nLab real polynomial function

Contents

Context

Algebra

Analysis

Contents

Definition

A real polynomial function is a polynomial function in the real numbers, a function f:f:\mathbb{R} \to \mathbb{R} with a natural number nn \in \mathbb{N} and a list of length nn of real numbers a:[0,n) a:[0, n)_\mathbb{N} \to \mathbb{R} which satisfy one of these conditions:

  • for all xRx \in R,

    f(x)= i:[0,n) a(i)x if(x) = \sum_{i:[0, n)_\mathbb{N}} a(i) \cdot x^i

    where x ix^i is the ii-th power function for multiplication.

  • ff is a solution to the nn-th order linear homogeneous ordinary differential equation

    d nfdx n=0\frac{d^n f}{d x^n} = 0

    with initial conditions

    d ifdx i(0)=i!a(i)\frac{d^i f}{d x^i}(0) = i! \cdot a(i)

    for each natural number i:[0,n) i:[0, n)_\mathbb{N}

Properties

Degree

The degree of a real polynomial function is defined as the maximum natural number i<ni \lt n such that |a i|>0\vert a_i \vert \gt 0. In constructive mathematics, there exist real polynomial functions for which one cannot prove that a particular natural number i<ni \lt n is the degree of the real polynomial function: i.e. the function sub- \mathbb{R} -algebra of real polynomial functions is not a Euclidean domain.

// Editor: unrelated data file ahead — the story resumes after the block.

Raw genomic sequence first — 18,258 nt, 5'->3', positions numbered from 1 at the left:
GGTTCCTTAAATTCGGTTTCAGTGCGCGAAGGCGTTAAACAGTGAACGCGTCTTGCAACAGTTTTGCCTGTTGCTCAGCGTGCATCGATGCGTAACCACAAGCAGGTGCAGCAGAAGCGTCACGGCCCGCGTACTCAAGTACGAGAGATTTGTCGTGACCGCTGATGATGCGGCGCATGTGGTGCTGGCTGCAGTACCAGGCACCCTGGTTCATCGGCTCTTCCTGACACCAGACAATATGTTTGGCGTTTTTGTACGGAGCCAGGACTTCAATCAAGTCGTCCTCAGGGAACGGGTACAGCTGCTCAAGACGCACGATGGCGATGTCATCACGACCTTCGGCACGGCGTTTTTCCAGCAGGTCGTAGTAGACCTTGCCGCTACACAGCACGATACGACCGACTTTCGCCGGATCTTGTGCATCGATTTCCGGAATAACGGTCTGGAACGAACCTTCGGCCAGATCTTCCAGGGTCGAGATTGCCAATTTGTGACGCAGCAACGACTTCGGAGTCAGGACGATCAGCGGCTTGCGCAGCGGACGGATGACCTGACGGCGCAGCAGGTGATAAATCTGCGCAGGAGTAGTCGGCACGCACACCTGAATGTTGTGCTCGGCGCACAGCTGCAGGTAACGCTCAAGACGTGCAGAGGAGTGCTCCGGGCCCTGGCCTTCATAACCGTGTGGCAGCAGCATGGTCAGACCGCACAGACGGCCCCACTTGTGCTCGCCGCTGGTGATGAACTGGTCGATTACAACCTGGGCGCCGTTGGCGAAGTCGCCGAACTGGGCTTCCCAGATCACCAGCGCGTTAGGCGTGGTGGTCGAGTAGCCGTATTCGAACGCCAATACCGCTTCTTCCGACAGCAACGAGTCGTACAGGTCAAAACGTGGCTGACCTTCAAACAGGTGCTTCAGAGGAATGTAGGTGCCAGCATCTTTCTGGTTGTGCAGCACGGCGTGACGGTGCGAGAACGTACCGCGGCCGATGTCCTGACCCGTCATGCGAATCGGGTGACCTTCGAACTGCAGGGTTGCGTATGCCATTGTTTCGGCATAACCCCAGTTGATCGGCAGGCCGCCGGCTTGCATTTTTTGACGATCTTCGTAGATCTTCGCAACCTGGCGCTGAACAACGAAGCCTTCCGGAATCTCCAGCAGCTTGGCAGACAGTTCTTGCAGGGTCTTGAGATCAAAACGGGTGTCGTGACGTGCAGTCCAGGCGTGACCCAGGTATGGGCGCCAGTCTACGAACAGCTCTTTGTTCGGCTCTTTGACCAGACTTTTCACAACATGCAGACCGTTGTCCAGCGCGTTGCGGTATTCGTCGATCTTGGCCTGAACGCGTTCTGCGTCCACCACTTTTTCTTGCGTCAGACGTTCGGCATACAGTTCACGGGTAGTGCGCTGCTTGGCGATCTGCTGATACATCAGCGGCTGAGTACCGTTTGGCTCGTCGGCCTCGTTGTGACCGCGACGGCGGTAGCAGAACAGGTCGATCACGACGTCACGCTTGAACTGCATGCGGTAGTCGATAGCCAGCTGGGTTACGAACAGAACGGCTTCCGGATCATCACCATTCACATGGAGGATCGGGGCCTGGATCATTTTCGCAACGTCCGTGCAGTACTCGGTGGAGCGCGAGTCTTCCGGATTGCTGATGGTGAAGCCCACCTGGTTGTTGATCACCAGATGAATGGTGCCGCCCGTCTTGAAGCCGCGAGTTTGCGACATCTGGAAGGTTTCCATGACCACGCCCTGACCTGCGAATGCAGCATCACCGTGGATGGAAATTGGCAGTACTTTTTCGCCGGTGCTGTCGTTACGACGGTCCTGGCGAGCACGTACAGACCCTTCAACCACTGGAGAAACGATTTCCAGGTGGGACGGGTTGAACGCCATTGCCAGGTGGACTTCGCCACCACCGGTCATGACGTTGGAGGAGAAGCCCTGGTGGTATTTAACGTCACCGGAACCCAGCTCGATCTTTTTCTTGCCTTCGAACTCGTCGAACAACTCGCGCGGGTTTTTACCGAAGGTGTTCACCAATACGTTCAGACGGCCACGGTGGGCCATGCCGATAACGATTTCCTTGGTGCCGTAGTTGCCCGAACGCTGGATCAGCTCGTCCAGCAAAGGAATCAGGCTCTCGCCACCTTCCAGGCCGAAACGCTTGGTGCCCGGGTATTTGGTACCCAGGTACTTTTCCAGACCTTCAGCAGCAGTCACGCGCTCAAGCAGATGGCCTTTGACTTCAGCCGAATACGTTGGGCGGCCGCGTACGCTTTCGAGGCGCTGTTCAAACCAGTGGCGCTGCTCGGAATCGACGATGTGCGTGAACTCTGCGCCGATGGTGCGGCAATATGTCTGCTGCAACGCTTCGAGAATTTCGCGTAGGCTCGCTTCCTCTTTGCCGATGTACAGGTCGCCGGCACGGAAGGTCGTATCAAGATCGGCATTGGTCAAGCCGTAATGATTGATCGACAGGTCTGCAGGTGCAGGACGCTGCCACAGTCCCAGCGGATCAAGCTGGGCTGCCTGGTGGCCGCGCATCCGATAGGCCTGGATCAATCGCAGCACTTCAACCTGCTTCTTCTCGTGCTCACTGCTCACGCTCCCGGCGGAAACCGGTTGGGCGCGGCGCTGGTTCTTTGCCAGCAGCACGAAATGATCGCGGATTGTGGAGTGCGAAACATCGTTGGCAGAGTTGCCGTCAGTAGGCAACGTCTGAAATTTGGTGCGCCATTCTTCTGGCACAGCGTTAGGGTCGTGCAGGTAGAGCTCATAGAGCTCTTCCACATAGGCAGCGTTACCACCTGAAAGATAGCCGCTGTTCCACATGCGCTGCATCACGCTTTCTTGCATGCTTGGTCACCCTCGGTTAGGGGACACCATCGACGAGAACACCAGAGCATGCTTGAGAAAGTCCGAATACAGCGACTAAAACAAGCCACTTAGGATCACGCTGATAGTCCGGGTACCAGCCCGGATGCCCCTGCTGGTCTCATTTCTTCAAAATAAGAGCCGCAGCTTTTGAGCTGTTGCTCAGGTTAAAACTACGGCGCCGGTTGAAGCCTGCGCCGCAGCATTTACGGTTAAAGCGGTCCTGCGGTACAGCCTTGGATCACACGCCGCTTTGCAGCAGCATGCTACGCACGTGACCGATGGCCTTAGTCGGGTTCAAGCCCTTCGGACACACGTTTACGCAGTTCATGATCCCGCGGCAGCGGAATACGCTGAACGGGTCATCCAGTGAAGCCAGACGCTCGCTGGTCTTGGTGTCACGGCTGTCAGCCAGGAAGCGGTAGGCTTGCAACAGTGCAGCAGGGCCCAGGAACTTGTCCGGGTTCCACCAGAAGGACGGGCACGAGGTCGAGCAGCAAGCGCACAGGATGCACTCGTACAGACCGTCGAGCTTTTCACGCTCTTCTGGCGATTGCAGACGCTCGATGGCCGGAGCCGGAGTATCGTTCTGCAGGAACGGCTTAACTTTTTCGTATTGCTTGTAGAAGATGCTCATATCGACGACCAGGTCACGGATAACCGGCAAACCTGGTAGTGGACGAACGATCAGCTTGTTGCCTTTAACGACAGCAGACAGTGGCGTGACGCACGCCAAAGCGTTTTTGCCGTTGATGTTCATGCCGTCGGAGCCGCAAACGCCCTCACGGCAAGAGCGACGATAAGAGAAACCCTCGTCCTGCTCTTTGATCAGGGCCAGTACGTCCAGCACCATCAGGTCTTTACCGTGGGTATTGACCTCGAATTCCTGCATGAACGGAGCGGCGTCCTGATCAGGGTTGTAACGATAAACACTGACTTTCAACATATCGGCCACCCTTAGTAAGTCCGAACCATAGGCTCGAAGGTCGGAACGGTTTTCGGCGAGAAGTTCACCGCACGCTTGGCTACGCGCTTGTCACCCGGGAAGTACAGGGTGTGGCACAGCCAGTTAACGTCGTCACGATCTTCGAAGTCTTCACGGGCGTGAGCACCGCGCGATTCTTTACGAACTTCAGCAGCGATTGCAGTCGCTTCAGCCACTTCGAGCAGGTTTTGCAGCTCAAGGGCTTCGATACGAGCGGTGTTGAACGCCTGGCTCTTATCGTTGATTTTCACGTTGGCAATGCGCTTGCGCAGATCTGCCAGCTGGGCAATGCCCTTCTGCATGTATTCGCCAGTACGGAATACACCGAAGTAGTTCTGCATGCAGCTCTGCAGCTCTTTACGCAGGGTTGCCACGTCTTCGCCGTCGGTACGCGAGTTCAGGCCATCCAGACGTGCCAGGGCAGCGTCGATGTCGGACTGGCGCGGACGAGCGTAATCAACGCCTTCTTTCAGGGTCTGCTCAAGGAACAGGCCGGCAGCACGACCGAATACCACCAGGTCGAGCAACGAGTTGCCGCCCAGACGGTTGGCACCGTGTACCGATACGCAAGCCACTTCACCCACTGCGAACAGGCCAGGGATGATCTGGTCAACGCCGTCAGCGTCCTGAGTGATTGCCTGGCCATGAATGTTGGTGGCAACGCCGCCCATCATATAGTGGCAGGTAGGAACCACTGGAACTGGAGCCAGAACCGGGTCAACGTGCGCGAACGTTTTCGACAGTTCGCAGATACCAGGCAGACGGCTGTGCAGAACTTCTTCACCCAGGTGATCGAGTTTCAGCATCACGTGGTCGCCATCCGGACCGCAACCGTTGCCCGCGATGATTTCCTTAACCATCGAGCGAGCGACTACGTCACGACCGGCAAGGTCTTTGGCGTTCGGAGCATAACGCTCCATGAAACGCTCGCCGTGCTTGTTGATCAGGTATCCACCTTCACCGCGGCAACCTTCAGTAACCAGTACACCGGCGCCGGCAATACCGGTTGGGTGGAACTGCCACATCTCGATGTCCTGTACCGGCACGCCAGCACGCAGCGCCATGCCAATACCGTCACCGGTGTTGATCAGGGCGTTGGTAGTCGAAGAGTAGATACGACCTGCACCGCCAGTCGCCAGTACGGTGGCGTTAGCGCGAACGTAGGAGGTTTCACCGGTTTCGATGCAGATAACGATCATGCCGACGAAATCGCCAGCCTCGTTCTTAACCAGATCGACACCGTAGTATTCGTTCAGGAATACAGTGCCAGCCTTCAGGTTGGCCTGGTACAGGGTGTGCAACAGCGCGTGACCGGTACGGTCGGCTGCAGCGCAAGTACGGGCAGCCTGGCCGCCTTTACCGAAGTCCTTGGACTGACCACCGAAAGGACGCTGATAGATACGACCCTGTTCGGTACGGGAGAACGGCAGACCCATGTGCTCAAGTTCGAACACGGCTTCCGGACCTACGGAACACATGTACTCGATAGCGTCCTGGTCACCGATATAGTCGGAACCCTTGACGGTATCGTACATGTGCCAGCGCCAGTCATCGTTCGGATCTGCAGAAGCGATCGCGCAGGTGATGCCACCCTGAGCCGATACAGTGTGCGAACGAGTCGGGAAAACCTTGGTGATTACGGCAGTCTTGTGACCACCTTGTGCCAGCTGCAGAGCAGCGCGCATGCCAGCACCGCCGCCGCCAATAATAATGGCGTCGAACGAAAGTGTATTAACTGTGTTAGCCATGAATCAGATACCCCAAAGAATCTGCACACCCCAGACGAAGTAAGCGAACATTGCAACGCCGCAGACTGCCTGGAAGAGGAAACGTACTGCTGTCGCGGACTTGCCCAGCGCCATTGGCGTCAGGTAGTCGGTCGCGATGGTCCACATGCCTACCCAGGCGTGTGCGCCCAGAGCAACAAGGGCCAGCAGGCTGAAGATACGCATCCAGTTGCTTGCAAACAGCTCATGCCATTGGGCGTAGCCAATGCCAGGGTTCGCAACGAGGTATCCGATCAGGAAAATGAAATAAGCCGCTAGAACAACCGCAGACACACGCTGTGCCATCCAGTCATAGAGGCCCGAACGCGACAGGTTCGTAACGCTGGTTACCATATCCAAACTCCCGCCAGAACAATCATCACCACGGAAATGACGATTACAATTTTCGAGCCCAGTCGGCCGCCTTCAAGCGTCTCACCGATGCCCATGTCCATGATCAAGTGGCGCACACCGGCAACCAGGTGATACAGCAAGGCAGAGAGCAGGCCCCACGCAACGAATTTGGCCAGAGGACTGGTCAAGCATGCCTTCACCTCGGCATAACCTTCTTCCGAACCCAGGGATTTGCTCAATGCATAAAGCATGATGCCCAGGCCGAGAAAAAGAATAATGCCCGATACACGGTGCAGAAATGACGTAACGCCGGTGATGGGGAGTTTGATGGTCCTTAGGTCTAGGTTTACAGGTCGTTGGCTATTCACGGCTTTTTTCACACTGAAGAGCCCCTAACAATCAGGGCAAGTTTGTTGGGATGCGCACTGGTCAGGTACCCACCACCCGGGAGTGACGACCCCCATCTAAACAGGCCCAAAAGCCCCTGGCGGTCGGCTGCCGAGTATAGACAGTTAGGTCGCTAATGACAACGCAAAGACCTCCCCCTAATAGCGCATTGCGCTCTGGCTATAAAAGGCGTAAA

Pointwise continuity

Given a real polynomial function f:f:\mathbb{R} \to \mathbb{R}, ff is a pointwise continuous function with respect to its metric topology defined through the absolute value function, subtraction, and its strict linear order.

Pointwise differentiability

Given a real polynomial function f:f:\mathbb{R} \to \mathbb{R}, ff is a pointwise differentiable function with respect to its metric topology defined through the absolute value function, subtraction, and its strict linear order.

Smoothness

Every real polynomial function is a smooth function. This could be shown coinductively: A smooth function is a pointwise differentiable function whose derivative is also smooth, and thus the nn-th derivative of a smooth function is a smooth function. The zero function f(x)=0f(x) = 0 is a smooth function, every real polynomial function is a pointwise differentiable function and the nn-th derivative of a polynomial function, with a natural number nn \in \mathbb{R} and a list of length nn of real numbers a:[0,n) a:[0, n)_\mathbb{N} \to \mathbb{R} such that one of the two conditions above is satisfied, is the zero function. Thus, every polynomial function is a smooth function.

See also

References

The proof of pointwise continuity using epsilontic analysis is spelled out for instance in

  • Kyle Miller, Polynomials are continuous functions, 2014 (pdf)

See also:

Created on June 2, 2022 at 07:41:10. See the history of this page for a list of all contributions to it.